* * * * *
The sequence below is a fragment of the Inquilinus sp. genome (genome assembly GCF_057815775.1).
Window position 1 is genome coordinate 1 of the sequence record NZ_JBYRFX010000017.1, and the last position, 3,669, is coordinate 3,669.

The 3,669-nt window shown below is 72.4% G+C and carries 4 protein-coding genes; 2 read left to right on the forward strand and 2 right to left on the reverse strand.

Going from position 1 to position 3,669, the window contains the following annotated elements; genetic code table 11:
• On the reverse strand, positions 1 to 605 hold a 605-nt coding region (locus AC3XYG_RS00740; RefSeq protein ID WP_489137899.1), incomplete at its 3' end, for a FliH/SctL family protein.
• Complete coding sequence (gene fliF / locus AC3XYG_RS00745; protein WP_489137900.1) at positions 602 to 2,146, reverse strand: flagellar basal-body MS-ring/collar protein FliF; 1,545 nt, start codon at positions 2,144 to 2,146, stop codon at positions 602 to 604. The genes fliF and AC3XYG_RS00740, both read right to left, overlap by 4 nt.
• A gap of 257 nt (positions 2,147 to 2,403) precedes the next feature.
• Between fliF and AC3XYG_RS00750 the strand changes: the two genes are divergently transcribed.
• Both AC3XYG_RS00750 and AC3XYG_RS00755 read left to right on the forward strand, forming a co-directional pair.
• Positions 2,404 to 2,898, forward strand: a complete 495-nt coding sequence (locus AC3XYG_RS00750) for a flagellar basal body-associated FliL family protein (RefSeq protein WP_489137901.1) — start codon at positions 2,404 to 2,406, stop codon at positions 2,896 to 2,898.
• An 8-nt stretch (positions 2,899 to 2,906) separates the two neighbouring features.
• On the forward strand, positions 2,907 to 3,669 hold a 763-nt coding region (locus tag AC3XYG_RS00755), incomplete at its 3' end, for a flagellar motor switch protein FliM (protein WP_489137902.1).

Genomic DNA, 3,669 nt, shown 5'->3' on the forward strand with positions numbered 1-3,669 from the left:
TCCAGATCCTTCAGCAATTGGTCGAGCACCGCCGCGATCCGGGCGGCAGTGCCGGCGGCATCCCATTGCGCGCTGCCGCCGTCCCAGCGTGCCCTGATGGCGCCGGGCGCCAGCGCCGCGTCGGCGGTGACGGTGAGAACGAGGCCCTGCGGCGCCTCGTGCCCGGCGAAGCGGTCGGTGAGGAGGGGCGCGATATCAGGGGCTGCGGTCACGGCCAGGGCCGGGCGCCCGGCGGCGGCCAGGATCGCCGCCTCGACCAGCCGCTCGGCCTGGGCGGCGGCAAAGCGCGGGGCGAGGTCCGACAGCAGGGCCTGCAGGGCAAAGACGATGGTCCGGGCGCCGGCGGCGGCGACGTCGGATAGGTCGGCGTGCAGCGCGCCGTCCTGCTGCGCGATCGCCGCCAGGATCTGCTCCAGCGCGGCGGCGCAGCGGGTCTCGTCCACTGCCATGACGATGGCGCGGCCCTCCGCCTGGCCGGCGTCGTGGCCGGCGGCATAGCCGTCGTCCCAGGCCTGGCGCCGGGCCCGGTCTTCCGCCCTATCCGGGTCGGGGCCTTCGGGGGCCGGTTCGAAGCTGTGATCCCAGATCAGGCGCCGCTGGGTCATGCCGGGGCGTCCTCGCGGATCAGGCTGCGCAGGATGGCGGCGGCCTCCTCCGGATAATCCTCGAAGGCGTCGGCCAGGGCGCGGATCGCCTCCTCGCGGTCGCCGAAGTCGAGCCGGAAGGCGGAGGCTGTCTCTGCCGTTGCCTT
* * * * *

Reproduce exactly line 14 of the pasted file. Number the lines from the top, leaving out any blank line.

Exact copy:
TCCAGATCCTTCAGCAATTGGTCGAGCACCGCCGCGATCCGGGCGGCAGTGCCGGCGGCATCCCATTGCGCGCTGCCGCCGTCCCAGCGTGCCCTGATGGCGCCGGGCGCCAGCGCCGCGTCGGCGGTGACGGTGAGAACGAGGCCCTGCGGCGCCTCGTGCCCGGCGAAGCGGTCGGTGAGGAGGGGCGCGATATCAGGGGCTGCGGTCACGGCCAGGGCCGGGCGCCCGGCGGCGGCCAGGATCGCCGCCTCGACCAGCCGCTCGGCCTGGGCGGCGGCAAAGCGCGGGGCGAGGTCCGACAGCAGGGCCTGCAGGGCAAAGACGATGGTCCGGGCGCCGGCGGCGGCGACGTCGGATAGGTCGGCGTGCAGCGCGCCGTCCTGCTGCGCGATCGCCGCCAGGATCTGCTCCAGCGCGGCGGCGCAGCGGGTCTCGTCCACTGCCATGACGATGGCGCGGCCCTCCGCCTGGCCGGCGTCGTGGCCGGCGGCATAGCCGTCGTCCCAGGCCTGGCGCCGGGCCCGGTCTTCCGCCCTATCCGGGTCGGGGCCTTCGGGGGCCGGTTCGAAGCTGTGATCCCAGATCAGGCGCCGCTGGGTCATGCCGGGGCGTCCTCGCGGATCAGGCTGCGCAGGATGGCGGCGGCCTCCTCCGGATAATCCTCGAAGGCGTCGGCCAGGGCGCGGATCGCCTCCTCGCGGTCGCCGAAGTCGAGCCGGAAGGCGGAGGCTGTCTCTGCCGTTGCCTT